Source: Oncology Letters - Category: Cancer & Oncology Tags: Oncol Lett Source Type: research
Abstract PRDM14 belongs to PR domain-containing (PRDM) family. Although a precise understanding is focused on the function of PRDM14 maintains stemness and pluripotency in embryonic stem cells via epigenetic mechanisms, there are growing experimental evidences have been linked PRDM14 to human cancers. In adults, PRDM14 is low expression in human tissues. Aberrant PRDM14 expression is connected with various malignant histological types and solid cancers, where PRDM14 can act as a driver of oncogenic processes. Overexpression of RPDM14 enhanced cancer cells growth and reduced cancer cells sensitive to chemotherapeut...
Source: Current Cancer Drug Targets - Category: Cancer & Oncology Authors: Tags: Curr Cancer Drug Targets Source Type: research
Abstract Clonal hematopoiesis (CH) describes an asymptomatic expansion of blood cells descended from a single hematopoietic stem cell. Recent studies have shown that CH increases in frequency with aging, and is often driven by somatic mutations in genes that are recurrently mutated in hematologic malignancies. When CH is associated with a mutation in a leukemia-associated gene at a variant allele frequency of 0.02 or greater, it is termed "clonal hematopoiesis of indeterminate potential" (CHIP).  CHIP has a 0.5-1% risk per year of progression to hematological neoplasia, and increases both all-cause ...
Source: Clinical Cancer Research - Category: Cancer & Oncology Authors: Tags: Clin Cancer Res Source Type: research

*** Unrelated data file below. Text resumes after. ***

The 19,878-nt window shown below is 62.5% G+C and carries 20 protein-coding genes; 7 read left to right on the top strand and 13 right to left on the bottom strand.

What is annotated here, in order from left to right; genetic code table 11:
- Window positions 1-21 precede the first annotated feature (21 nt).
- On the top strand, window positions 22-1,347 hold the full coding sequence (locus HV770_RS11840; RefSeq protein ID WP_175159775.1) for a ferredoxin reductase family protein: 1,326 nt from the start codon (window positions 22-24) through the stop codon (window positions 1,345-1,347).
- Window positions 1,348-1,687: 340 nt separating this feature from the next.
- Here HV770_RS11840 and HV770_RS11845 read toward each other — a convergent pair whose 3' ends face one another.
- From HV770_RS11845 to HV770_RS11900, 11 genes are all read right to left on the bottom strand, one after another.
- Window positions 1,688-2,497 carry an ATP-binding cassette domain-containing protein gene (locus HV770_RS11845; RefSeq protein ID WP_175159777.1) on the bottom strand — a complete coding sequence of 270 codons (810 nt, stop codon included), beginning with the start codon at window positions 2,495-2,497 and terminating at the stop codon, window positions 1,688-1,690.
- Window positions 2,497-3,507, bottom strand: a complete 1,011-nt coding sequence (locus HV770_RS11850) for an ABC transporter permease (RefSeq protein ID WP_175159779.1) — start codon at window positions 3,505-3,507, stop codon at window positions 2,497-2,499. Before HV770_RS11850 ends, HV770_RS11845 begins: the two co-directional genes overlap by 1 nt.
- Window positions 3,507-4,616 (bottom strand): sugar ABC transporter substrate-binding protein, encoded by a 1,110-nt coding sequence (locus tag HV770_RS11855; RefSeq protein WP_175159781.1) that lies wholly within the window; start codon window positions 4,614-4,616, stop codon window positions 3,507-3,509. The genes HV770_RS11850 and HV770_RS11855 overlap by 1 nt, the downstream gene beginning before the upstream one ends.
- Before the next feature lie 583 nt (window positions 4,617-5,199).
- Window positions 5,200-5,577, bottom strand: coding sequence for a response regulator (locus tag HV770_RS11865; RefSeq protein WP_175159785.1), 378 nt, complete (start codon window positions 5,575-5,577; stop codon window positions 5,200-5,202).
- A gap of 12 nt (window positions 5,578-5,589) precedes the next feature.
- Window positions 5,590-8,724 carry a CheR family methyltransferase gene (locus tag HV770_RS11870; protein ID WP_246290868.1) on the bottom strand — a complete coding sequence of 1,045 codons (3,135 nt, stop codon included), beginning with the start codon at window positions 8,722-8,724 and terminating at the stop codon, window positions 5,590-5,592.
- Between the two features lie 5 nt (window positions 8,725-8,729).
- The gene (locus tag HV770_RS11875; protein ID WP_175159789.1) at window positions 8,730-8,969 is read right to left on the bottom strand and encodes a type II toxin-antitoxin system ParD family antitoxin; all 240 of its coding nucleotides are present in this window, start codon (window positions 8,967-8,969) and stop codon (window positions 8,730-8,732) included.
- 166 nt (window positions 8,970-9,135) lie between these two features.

Publication date: May–June 2018 Source:Reports of Practical Oncology & Radiotherapy, Volume 23, Issue 3 Author(s): Patrycja CzerwiƄska, Sylwia Mazurek, Maciej Wiznerowicz As soon as induced pluripotent stem cells (iPSCs) reprogramming of somatic cells were developed, the discovery attracted the attention of scientists, offering new perspectives for personalized medicine and providing a powerful platform for drug testing. The technology was almost immediately applied to cancer studies. As presented in this review, direct reprogramming of cancer cells with enforced expression of pluripotency factors have several ...
Source: Reports of Practical Oncology and Radiotherapy - Category: Cancer & Oncology Source Type: research
Annals of the American Thoracic Society,Volume 15, Issue Supplement_2, Page S127-S128, April 2018.
Source: Annals of the American Thoracic Society - Category: Respiratory Medicine Authors: Source Type: research
arner A growing body of evidence suggests that a subset of cells within tumors are resistant to conventional treatment modalities and may be responsible for disease recurrence. These cells are called cancer stem cells (CSC), which share properties with normal stem cells including self-renewal, pluripotency, drug resistance, and the ability to maintain quiescence. While most conventional therapies can efficiently destroy rapidly dividing cancer cells comprising the bulk of a tumor, they often fail to kill the less abundant and quiescent CSCs. Furthermore, killing of only differentiated cells in the tumor may actually al...
Source: Cancers - Category: Cancer & Oncology Authors: Tags: Review Source Type: research
Scientists at the Vaccine and Immunotherapy Center (VIC) at Massachusetts General Hospital have uncovered a novel, two-agent immunotherapy combination that worked surprisingly well in animal models with malignant mesothelioma. The discovery has sparked new optimism for immunotherapy, which has struggled to provide consistently positive results with aggressive cancers such as mesothelioma. “This is the beginning of a new story of hope, a new combination of immunotherapy,” Dr. Mark Poznansky, director of the VIC and associate professor at Harvard Medical School, told Asbestos.com. “It worked quite well in a...
Source: Asbestos and Mesothelioma News - Category: Environmental Health Authors: Source Type: news
More News: Academies | Cancer | Cancer & Oncology | Cancer Therapy | Genetics | Materials Science | Nanotechnology | Science | Stem Cell Therapy | Stem Cells